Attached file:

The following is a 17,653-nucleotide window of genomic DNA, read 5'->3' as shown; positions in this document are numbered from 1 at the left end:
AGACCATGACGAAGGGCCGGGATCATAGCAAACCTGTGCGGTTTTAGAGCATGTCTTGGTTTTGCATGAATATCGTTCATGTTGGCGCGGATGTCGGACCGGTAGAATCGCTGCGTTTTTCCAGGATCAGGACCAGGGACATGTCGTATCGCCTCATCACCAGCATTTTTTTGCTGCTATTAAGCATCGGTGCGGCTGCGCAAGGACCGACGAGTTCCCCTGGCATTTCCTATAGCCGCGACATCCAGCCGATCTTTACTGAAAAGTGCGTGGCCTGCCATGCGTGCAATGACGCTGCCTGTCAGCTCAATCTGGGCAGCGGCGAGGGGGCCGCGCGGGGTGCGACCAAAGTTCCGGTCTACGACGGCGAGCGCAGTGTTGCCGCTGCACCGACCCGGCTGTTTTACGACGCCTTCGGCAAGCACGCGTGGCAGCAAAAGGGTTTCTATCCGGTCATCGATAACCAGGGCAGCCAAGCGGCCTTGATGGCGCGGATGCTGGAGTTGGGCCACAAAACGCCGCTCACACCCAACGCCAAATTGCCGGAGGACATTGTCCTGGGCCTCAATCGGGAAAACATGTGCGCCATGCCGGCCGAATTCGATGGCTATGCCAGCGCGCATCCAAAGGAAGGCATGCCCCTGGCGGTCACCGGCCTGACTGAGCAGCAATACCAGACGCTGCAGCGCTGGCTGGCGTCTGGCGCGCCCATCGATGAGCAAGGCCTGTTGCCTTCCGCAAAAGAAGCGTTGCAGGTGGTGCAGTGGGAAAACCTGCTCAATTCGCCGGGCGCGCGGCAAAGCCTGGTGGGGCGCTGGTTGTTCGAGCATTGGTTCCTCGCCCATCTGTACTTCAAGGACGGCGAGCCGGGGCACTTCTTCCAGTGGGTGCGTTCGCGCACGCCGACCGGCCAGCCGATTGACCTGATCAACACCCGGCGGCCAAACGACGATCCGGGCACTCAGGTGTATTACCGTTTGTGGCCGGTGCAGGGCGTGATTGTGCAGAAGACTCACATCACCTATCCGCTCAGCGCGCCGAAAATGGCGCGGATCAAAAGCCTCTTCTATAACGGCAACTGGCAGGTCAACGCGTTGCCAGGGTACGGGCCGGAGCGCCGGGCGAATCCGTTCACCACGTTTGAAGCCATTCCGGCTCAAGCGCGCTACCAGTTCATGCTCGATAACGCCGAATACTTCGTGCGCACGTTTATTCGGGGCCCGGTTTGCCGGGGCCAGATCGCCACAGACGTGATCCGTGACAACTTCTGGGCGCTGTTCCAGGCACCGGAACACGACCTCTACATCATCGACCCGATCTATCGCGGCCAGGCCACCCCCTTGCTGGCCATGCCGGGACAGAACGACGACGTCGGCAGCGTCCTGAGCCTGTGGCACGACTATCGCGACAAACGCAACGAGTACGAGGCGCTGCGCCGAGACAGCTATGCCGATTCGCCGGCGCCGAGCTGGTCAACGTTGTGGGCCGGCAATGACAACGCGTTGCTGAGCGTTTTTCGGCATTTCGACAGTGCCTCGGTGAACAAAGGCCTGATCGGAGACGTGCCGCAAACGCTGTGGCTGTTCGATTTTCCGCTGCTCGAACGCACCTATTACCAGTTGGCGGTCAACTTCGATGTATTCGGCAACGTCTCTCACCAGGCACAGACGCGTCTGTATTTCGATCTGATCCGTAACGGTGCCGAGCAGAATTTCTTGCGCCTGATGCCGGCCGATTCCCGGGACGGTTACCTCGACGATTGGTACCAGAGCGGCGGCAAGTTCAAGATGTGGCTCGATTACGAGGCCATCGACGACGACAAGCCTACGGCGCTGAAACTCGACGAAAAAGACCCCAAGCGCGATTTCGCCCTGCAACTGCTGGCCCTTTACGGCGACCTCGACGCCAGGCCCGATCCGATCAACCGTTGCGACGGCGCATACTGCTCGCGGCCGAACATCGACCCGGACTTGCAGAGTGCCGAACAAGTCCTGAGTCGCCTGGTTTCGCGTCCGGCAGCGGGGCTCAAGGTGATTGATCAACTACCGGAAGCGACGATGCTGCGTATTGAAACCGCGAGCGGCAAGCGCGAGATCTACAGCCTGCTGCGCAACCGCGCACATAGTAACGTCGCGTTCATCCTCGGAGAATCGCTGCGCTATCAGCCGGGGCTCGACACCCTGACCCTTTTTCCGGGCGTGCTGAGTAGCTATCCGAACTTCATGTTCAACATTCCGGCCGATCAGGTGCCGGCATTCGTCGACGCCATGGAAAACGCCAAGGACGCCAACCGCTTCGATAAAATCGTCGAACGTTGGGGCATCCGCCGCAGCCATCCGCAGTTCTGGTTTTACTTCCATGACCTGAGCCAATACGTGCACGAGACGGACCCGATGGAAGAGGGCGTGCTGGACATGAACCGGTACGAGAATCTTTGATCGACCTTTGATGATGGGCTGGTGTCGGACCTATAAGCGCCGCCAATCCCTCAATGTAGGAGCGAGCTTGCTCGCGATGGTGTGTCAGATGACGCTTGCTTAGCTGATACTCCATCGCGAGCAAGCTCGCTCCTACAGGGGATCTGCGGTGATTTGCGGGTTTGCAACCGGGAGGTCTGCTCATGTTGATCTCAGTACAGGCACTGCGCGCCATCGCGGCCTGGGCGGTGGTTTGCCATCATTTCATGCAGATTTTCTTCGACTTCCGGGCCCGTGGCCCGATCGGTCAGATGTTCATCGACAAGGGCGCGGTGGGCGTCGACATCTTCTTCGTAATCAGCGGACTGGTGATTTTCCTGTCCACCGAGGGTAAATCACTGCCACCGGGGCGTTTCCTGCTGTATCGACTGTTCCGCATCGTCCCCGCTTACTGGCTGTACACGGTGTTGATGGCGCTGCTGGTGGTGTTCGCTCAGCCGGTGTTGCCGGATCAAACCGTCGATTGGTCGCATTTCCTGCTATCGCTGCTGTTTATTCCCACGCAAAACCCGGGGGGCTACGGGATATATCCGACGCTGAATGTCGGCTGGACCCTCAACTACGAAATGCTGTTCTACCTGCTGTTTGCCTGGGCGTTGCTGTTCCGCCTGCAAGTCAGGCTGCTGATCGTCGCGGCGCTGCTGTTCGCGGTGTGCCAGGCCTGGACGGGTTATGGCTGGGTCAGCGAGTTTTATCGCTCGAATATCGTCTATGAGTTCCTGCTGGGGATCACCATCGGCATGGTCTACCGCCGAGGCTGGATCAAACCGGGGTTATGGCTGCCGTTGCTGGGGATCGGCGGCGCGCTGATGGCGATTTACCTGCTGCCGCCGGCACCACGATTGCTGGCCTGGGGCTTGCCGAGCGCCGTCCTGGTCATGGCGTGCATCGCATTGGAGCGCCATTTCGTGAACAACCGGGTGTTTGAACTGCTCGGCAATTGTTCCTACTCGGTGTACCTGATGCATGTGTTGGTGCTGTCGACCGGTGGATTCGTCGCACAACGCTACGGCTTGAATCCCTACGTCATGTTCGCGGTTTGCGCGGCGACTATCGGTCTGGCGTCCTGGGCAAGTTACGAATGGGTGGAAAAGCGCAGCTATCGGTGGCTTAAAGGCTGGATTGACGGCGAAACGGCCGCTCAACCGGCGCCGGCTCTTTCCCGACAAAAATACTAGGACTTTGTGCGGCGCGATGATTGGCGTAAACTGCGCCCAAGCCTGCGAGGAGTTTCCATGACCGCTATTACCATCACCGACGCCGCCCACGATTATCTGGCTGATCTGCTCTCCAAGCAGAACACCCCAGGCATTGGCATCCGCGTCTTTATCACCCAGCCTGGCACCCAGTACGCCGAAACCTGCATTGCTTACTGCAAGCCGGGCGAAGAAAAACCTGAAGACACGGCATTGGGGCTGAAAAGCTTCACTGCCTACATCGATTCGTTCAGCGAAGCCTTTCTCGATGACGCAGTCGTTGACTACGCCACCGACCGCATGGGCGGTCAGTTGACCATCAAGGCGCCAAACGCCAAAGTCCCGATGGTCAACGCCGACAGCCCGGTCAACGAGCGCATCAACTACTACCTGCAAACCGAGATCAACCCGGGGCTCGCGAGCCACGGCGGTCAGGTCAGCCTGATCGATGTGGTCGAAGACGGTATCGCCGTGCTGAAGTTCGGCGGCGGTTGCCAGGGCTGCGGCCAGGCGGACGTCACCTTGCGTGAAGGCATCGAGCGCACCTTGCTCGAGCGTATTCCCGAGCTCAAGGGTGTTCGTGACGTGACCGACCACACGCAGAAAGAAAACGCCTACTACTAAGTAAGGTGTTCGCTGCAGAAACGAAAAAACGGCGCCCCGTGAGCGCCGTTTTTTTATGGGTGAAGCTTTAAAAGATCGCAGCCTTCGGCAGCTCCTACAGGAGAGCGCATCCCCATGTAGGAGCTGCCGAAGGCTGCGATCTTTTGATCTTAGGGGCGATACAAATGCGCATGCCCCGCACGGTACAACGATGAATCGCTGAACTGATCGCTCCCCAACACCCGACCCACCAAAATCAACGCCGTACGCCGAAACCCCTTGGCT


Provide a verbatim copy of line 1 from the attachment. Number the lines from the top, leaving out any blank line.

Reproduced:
The following is a 17,653-nucleotide window of genomic DNA, read 5'->3' as shown; positions in this document are numbered from 1 at the left end: